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Celtic pass minor test with flying colours

Cwmbran Town . . 0 Celtic . . . . . . . . . . 6 aCELTIC had the job done and dusted before we had time to say butchers, bakers et al. A goal in two minutes, of course, is inclined to dampen any ambitions of said butchers, bakers, etc, and that was how it turned out.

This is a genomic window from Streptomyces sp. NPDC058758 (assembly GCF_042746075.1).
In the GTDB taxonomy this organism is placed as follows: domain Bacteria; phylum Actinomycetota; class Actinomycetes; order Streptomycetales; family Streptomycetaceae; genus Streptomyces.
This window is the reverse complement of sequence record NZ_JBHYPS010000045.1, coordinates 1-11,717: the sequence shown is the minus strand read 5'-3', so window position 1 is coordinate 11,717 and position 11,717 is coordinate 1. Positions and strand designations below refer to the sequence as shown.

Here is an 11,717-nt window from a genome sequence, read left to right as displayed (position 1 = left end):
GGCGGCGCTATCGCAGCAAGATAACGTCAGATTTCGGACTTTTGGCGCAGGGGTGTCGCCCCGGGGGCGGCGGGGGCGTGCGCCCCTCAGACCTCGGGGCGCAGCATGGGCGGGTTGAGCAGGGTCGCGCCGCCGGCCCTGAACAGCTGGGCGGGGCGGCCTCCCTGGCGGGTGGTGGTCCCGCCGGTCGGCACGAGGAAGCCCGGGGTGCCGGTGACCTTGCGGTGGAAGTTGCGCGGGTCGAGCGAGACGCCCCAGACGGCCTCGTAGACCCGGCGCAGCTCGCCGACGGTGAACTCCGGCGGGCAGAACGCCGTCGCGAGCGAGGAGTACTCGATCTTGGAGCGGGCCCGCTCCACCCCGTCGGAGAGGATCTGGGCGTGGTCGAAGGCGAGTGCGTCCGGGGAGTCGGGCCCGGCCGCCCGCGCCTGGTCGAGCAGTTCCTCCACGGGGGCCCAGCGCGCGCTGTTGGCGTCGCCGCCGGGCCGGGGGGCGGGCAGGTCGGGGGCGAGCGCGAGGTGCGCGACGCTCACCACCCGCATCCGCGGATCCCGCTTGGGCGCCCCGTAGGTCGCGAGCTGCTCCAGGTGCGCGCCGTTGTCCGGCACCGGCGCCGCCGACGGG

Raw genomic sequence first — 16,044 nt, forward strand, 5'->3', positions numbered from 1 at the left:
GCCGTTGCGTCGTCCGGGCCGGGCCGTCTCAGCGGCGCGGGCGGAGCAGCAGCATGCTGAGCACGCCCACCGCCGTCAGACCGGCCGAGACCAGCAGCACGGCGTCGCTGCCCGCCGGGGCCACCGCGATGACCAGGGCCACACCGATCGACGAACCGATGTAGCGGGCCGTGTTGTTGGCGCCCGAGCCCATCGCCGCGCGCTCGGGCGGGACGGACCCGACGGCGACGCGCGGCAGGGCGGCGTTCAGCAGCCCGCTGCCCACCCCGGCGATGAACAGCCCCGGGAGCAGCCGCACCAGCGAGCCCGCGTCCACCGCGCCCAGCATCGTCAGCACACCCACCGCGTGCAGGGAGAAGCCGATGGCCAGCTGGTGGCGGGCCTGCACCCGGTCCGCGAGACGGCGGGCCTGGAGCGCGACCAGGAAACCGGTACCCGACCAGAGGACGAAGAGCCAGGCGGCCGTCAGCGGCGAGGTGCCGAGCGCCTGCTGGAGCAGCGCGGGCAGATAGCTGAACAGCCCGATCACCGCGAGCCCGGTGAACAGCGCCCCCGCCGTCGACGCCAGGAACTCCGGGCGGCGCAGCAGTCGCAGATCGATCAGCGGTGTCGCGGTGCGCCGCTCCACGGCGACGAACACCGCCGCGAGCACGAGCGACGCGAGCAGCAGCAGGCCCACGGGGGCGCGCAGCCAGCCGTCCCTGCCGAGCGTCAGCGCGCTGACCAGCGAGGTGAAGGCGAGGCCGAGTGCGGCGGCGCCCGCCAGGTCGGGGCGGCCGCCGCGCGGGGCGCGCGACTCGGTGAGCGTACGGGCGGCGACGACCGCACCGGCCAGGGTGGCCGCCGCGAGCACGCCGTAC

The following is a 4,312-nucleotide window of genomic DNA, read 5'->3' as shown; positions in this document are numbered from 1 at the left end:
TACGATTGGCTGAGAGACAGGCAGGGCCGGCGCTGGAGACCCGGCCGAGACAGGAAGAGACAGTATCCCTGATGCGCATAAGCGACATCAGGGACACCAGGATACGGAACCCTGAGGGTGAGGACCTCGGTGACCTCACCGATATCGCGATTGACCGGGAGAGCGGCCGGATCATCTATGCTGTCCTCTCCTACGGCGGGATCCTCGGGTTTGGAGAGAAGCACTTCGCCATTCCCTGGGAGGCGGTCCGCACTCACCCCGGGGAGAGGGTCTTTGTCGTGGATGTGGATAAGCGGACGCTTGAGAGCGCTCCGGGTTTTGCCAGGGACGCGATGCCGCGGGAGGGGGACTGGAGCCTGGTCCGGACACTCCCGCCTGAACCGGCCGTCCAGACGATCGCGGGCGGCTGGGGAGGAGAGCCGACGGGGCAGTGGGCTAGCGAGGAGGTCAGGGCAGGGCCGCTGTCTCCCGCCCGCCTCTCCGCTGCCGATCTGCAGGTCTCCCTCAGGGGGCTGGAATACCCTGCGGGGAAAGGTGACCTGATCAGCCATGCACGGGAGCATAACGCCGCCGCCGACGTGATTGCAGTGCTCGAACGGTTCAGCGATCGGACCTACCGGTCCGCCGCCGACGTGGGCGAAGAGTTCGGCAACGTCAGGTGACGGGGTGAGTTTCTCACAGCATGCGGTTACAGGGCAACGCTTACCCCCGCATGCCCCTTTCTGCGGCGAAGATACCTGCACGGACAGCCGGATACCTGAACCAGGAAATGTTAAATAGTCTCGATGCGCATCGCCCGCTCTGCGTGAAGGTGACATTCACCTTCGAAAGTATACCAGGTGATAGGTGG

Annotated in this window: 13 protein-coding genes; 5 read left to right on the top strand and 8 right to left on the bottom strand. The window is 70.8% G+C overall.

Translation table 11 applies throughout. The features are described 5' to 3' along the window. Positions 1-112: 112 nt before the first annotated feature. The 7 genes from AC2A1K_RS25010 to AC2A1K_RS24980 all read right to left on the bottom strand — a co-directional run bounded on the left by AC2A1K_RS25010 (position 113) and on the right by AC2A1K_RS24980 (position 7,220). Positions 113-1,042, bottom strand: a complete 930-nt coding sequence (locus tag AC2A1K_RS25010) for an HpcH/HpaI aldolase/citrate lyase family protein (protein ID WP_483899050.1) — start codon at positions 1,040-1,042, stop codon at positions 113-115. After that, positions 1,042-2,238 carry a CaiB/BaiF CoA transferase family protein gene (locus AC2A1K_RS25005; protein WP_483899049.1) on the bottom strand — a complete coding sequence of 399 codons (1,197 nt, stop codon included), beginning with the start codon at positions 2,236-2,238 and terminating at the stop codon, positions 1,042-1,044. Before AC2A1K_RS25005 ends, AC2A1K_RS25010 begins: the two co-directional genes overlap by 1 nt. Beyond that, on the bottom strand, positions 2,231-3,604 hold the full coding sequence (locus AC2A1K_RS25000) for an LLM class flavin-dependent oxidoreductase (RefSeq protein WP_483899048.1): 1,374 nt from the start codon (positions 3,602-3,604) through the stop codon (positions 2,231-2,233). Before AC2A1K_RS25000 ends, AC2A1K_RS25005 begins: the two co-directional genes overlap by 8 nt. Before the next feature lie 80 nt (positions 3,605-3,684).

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By the finish it was six going on 10. The end product is a cruise into the first round of the UEFA Cup, as the second leg at Parkhead in a fortnight is no more than an exercise canter. The Cwmbran player-coach Mark Aizlewood summed up his club's feelings at the end, saying: ''For the second leg I think we will have to bring in brickies and brick up the goal. ''As a player who has played at the top level and knows how difficult it is to do, I have to say that any team that finishes above Celtic will have to be a damned good side.'' His opposite number, Celtic manager John Barnes, gave credit to the Welsh team for the way they tried to make things as difficult as possible. ''They man-marked some of our players and we always knew it could have been an awkward night, but the early goal was a boost for us.'' How teams like the courageous but woefully outclassed Welsh side come to be in the same tournament - at any stage - is another question, but the night was one of fun and laughter for their few fans in the 9000 crowd. And why not? For them it was a very special occasion. They even announced that the after match party was to be held in Brannigans in town . . . and all were invited. Unfortunately, I think, some of us could not make it. With this being the first competitive start of the season for Alan Stubbs, Bobby Petta, and Craig Burley, the qualifying jaunt to Cardiff was a very worthwhile enterprise, especially for Stubbs, who insisted that his future at Parkhead will be decided once he has fully recovered from his cancer operation and is challenging for a regular place in the first team. ''At the moment I want to concentrate on trying to get into the team, and that won't be easy. It was good to get the game, ideal for me, and I feel great. I feel I'm on a par with everyone else now. All I can do is play and the manager has to make the decisions.'' Referring to his recovery, he said that the supporters' encouragement when they sent faxes, cards, and letters was overwhelming. ''I want to support them by playing as well as I can.'' No one had a bad night, which is not all that surprising, but Berkovic was particularly effective, scoring the first goal and having a hand in a few others. His opener, a searing shot from 22 yards, set the pattern and it in due course was followed by Henrik Larsson with two goals, Olivier Tebily with a single, and Mark Viduka and his late substitute Harald Brattbakk with one apiece. Believe it or not it could easily have been more. None the less, the green and white hordes were content enough as they headed into the night . . . and Brannigans. The Welsh side did their best even before the game started to blunt the Celtic edge, narrowing the pitch by four metres and watering the ground (there had been a heavy rainfall early in the morning). It was to no avail as the litany of goals was begun inside the opening two minutes. A Larsson header had already been touched over the bar by Pat O'Hagan before Berkovic stepped in to start the party for the Celtic fans, many of whom, in any case, had been well into their celebrations before a ball was kicked. Cwmbran, to their credit, did not haul out the white flag at that point. In fact, they managed a couple of attacks of their own, one of which led to a corner being unimpressively cleared by Gould and cleared properly by Stubbs. However, they were having a hard time when Celtic did go into top gear and the only surprise about the second goal was that it was 17 minutes longer before it came. A short corner by Berkovic, on the right this time, was chipped high to the far post by Burley and when Viduka nodded it into goal there was Tebily with an easy job to help it over and score his first competitive goal for the Parkhead club. No.3 came in after 32 minutes. Berkovic - yes, him again - took a free kick and there was Larsson diving to head it past the game but beleaguered O'Hagan. Celtic had Reggie Blinker on for Petta at the start of the second half, but it was Mark Viduka who produced the next goal. His clever, bending shot nearly beat O'Hagan, but the keeper did well to parry it. However, Larsson retrieved the ball and laid it in front of Viduka, who had a simple job to shoot home. John Wills was booked after he downed Riseth and then the keeper could only parry a Mahe drive but was able to rescue the situation this time. However, the fifth goal was about due and it was another worked by Viduka, whose pass to Larsson allowed the Swede to divert it comfortably past the keeper. Now we had reached the point where many in the crowd (and in the press box) were checking their bookies' lines to see how many goals they had invested in for a Celtic win. Nervous moments lay ahead. Viduka hit the post among a string of attacks, including two which brought serious penalty claims, as the Cwmbran side showed visible signs of leg weariness. There were some more bizarre happenings around the Welsh goal, but with nine minutes left Celtic took off Viduka as well as Larsson and brought on Harald Brattbakk and Tommy Johnson. Three minutes later the Norwegian had popped in goal No.6 from a pass by Berkovic. CWMBRAN - O'Hagan, Wills, John, Blackie, O'Brien, Dyson, Wigley, Moore, Evans, Graham, Summers. Substitutes: Morris, Aizlewood, Thomas, Pattimore, Goodridge, Hughes, Sturch. CELTIC - Gould, Ruseth, Stubbs, Tebily, Mahe, Burley, Berkovic, Lambert, Petta, Larsson, Viduka. Substitutes: Wieghorst, Kerr, Healey, Johnson, Blinker, Brattbakk. Referee - M Ross (Northern Ireland).

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